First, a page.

Monday, November 2, 2009

James Chapter 2 (Part 1)

In this entry I would like to join a thought that came out of my reading of the first half of James chapter 2 and some thoughts from a recent study of Colossians. It will probably help to know the context of how I have come to these conclusions and so I give you the short version below.

Middle class Don and Karen move to poorer urban setting in 1998. We meet many other middle class people who have a heart for the poor. We are confronted over and over again with the obvious differences between us and our poor neighbors. The most obvious differences were money, education, mental health and physical health. We were the transplants and they were the people who were from the neighborhood. A "we/they" vocabulary naturally evolved and with it the desire not to have this "we/they" division.

I have lived here for 11 years and I still am not able to strike these distinctions from my mind and have only minimally been able to strike them from my speech.

Enter the New Testament where in Christ (Colossians 3:11) there is no Greek or Jew, circumcised or uncircumcised, barbarian, Scythian, slave or free, but Christ is all, and is in all. From God's perspective class does not matter. What matters is whether we are in Christ.

Just a few verses later (Colossians 4:9-12) Paul says the following:

He is coming with Onesimus, our faithful and dear brother, who is one of you. They will tell you everything that is happening here. My fellow prisoner Aristarchus sends you his greetings, as does Mark, the cousin of Barnabas. (You have received instructions about him; if he comes to you, welcome him.) Jesus, who is called Justus, also sends greetings. These are the only Jews among my fellow workers for the kingdom of God, and they have proved a comfort to me. Epaphras, who is one of you and a servant of Christ Jesus, sends greetings. He is always wrestling in prayer for you, that you may stand firm in all the will of God, mature and fully assured.

Paul obviously is making quite a few distinctions here. Even Jesus says "the poor you will always have with you." (Matthew 26:11)

So now we get to the second chapter of James.

My brothers, as believers in our glorious Lord Jesus Christ, don't show favoritism. Suppose a man comes into your meeting wearing a gold ring and fine clothes, and a poor man in shabby clothes also comes in. If you show special attention to the man wearing fine clothes and say, "Here's a good seat for you," but say to the poor man, "You stand there" or "Sit on the floor by my feet," have you not discriminated among yourselves and become judges with evil thoughts? Listen, my dear brothers: Has not God chosen those who are poor in the eyes of the world to be rich in faith and to inherit the kingdom he promised those who love him? But you have insulted the poor. Is it not the rich who are exploiting you? Are they not the ones who are dragging you into court? Are they not the ones who are slandering the noble name of him to whom you belong? If you really keep the royal law found in Scripture, "Love your neighbor as yourself," you are doing right. But if you show favoritism, you sin and are convicted by the law as lawbreakers.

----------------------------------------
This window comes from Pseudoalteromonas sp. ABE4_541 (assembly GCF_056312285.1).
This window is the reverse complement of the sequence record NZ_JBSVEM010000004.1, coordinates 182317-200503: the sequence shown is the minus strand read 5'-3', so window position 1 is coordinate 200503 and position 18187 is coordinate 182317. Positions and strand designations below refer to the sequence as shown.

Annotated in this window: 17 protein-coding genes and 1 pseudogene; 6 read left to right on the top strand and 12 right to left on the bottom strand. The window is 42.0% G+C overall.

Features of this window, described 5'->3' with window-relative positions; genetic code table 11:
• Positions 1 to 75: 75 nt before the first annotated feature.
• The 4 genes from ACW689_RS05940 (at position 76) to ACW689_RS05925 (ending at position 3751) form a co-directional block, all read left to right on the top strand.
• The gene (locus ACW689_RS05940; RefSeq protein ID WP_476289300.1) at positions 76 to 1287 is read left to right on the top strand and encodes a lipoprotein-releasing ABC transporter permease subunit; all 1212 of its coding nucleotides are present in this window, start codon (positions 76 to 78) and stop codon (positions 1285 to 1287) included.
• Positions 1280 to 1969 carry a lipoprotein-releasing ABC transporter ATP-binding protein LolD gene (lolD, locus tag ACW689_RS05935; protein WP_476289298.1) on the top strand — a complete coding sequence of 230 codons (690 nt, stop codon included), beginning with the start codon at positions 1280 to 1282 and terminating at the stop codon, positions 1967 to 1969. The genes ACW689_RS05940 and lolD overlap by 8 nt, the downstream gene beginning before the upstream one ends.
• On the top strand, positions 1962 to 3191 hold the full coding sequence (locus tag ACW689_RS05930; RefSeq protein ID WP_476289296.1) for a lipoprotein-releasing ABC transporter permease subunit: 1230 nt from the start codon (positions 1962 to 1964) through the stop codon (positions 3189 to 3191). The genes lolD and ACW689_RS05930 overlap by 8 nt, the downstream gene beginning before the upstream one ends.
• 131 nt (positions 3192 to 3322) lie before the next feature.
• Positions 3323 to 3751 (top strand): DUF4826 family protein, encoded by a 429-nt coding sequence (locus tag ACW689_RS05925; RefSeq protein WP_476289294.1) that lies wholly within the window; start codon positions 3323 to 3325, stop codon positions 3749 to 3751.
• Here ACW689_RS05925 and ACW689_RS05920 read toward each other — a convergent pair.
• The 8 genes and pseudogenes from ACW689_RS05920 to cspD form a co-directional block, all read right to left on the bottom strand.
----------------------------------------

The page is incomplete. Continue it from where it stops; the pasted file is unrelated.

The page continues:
What I get from the James passage is that we are not to show favoritism. I don't think it is possible to get rid of distinctions. They are in your face. They are what they are. We are not all equal. We all have varying degrees of intelligence, beauty, abilities, health, etc. I think the question is, how are we going to act in spite of these distinctions/differences.

As someone who has been wrestling with this for over a decade, I welcome your responses.


  1. I don't really "struggle" with this myself. I know there are those who imagine that if we see a "we/they" distinction at all that this must indicate some kind of personal "prejudice", or "bias" against others who aren't "like" us. I don't buy the accusations.

    What’s at stake here, it is suggested by some, is to be “Christ-like” to everyone. Consequently we’re not to use “we/they” language. It would be Un-Christ-like. Remember when Jesus referred to the Gentiles as “dogs” (He was quite Jewish), in Matthew 15:26? Was He only kidding, or perhaps just trying to draw out the response He wanted from those present? I wonder how the Canaanite woman felt when He said that? How did His fellow Jews feel about the “dog” reference? Could the Jewish listeners have snickered a bit?

    No! I’m not advocating that we use some derogatory common slang to refer to our neighbor, who happens to have very little education and decidedly less than our self. On the contrary! We are to treat all people everywhere with non-condescending love! That “they” are who “they” are and “we” are who “we” are is likely just a matter of Providence. There are a great many people who have a great deal more than I do and a good deal more to offer others than I have. “They” are who “they” are and “I” am who “I” am. That is reality and I refuse to feel like a bigot for thinking and talking so.

  2. I agree with you, Don. It's all about context. I'm a "they" in many circles and a "we" in many circles. I think the point is that in the eyes of God no one is better than anyone else. Which goes to your Providence comment, I think.